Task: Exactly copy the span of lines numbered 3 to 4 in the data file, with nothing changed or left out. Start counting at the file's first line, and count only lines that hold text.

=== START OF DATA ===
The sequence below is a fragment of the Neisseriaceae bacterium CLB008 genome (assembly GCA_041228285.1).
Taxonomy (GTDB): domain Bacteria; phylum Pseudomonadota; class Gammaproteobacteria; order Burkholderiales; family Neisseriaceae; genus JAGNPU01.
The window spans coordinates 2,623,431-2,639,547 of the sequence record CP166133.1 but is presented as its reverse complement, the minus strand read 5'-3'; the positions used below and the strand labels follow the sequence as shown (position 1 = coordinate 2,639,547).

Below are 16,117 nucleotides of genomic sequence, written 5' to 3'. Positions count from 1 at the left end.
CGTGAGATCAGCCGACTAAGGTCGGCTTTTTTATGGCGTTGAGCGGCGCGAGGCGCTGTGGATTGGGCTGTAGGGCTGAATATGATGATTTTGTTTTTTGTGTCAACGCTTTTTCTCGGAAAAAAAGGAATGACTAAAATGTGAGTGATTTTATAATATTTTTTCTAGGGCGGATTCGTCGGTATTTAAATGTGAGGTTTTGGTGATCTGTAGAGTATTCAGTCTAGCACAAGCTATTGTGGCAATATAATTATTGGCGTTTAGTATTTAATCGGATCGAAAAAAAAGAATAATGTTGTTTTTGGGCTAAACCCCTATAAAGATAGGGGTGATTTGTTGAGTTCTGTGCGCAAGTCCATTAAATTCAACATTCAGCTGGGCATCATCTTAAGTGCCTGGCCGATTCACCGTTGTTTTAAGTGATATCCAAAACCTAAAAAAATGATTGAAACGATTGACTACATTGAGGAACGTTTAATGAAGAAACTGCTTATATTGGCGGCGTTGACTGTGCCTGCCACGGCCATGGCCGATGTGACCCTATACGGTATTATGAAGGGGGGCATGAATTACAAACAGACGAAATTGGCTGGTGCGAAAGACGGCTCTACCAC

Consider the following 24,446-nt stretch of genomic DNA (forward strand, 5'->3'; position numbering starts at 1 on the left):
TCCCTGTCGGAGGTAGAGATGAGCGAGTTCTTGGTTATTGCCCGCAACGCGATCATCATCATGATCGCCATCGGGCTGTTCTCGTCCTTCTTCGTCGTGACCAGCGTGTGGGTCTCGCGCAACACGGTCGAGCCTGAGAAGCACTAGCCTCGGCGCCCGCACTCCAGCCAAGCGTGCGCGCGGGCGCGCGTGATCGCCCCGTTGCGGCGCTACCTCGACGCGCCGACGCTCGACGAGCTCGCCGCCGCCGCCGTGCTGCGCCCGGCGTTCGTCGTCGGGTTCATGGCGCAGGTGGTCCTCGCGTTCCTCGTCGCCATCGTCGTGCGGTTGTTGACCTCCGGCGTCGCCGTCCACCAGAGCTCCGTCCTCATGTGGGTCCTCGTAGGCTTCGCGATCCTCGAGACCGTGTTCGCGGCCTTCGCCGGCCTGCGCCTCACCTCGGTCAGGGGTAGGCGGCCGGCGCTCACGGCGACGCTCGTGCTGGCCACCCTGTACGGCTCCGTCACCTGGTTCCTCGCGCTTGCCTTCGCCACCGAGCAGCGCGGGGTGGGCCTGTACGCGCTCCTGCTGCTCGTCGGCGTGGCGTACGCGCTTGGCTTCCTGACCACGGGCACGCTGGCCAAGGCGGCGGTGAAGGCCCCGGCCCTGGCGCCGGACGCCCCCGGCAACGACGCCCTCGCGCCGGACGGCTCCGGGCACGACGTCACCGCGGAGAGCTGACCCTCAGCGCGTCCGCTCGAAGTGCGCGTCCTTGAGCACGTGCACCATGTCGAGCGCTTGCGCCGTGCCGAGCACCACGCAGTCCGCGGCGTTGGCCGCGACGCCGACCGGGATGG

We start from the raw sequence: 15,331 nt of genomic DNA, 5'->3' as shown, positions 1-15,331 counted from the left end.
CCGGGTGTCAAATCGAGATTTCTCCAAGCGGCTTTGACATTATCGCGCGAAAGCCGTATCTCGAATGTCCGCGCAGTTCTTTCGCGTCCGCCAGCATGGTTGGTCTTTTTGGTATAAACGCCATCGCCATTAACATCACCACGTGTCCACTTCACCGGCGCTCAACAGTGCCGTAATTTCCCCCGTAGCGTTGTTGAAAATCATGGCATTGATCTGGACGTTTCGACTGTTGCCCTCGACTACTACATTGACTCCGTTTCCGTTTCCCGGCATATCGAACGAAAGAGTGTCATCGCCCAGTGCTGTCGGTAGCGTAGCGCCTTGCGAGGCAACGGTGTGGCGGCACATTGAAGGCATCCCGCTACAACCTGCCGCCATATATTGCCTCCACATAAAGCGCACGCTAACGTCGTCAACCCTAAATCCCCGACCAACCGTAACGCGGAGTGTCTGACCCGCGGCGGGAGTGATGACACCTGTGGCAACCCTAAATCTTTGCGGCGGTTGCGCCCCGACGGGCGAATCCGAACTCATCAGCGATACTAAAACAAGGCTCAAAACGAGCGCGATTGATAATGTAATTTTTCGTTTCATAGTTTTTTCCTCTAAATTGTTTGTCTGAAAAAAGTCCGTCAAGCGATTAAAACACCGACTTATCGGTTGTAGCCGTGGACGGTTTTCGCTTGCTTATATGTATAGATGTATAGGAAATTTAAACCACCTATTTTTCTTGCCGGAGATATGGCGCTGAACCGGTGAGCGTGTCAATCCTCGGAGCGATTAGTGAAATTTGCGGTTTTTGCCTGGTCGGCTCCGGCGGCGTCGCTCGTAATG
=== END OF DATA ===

The window spans coordinates 2,623,431-2,639,547 of the sequence record CP166133.1 but is presented as its reverse complement, the minus strand read 5'-3'; the positions used below and the strand labels follow the sequence as shown (position 1 = coordinate 2,639,547).

Below are 16,117 nucleotides of genomic sequence, written 5' to 3'. Positions count from 1 at the left end.